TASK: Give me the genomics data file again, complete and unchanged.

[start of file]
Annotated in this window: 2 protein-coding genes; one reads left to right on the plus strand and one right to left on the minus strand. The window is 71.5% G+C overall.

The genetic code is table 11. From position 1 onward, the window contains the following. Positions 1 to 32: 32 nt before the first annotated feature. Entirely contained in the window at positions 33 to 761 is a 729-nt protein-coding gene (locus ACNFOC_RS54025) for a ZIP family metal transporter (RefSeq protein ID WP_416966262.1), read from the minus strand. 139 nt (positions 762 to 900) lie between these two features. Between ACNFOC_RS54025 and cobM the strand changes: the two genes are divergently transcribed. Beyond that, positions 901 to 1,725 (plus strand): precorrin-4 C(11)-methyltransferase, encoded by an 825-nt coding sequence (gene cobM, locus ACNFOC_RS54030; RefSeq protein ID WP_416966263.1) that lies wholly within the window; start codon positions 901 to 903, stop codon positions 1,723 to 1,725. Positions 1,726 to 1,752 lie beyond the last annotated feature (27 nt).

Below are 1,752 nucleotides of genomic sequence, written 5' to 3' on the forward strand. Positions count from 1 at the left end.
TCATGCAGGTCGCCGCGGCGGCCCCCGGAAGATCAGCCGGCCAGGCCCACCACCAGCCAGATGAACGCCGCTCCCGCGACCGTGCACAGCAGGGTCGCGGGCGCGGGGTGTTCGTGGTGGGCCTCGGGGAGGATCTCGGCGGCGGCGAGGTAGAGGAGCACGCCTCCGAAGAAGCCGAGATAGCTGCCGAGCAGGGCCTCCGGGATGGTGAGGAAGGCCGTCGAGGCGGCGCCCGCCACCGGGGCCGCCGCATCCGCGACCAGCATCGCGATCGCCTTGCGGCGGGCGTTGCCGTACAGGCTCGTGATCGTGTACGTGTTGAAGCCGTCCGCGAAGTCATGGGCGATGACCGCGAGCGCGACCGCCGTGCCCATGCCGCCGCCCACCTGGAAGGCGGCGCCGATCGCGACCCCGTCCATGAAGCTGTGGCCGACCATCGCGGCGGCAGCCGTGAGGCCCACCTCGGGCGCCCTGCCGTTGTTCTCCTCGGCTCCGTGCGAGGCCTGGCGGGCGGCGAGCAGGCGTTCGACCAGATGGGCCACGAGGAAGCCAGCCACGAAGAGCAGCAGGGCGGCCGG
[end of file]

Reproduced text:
Annotated in this window: 2 protein-coding genes; one reads left to right on the plus strand and one right to left on the minus strand. The window is 71.5% G+C overall.

The genetic code is table 11. From position 1 onward, the window contains the following. Positions 1 to 32: 32 nt before the first annotated feature. Entirely contained in the window at positions 33 to 761 is a 729-nt protein-coding gene (locus ACNFOC_RS54025) for a ZIP family metal transporter (RefSeq protein ID WP_416966262.1), read from the minus strand. 139 nt (positions 762 to 900) lie between these two features. Between ACNFOC_RS54025 and cobM the strand changes: the two genes are divergently transcribed. Beyond that, positions 901 to 1,725 (plus strand): precorrin-4 C(11)-methyltransferase, encoded by an 825-nt coding sequence (gene cobM, locus ACNFOC_RS54030; RefSeq protein ID WP_416966263.1) that lies wholly within the window; start codon positions 901 to 903, stop codon positions 1,723 to 1,725. Positions 1,726 to 1,752 lie beyond the last annotated feature (27 nt).

Below are 1,752 nucleotides of genomic sequence, written 5' to 3' on the forward strand. Positions count from 1 at the left end.
TCATGCAGGTCGCCGCGGCGGCCCCCGGAAGATCAGCCGGCCAGGCCCACCACCAGCCAGATGAACGCCGCTCCCGCGACCGTGCACAGCAGGGTCGCGGGCGCGGGGTGTTCGTGGTGGGCCTCGGGGAGGATCTCGGCGGCGGCGAGGTAGAGGAGCACGCCTCCGAAGAAGCCGAGATAGCTGCCGAGCAGGGCCTCCGGGATGGTGAGGAAGGCCGTCGAGGCGGCGCCCGCCACCGGGGCCGCCGCATCCGCGACCAGCATCGCGATCGCCTTGCGGCGGGCGTTGCCGTACAGGCTCGTGATCGTGTACGTGTTGAAGCCGTCCGCGAAGTCATGGGCGATGACCGCGAGCGCGACCGCCGTGCCCATGCCGCCGCCCACCTGGAAGGCGGCGCCGATCGCGACCCCGTCCATGAAGCTGTGGCCGACCATCGCGGCGGCAGCCGTGAGGCCCACCTCGGGCGCCCTGCCGTTGTTCTCCTCGGCTCCGTGCGAGGCCTGGCGGGCGGCGAGCAGGCGTTCGACCAGATGGGCCACGAGGAAGCCAGCCACGAAGAGCAGCAGGGCGGCCGG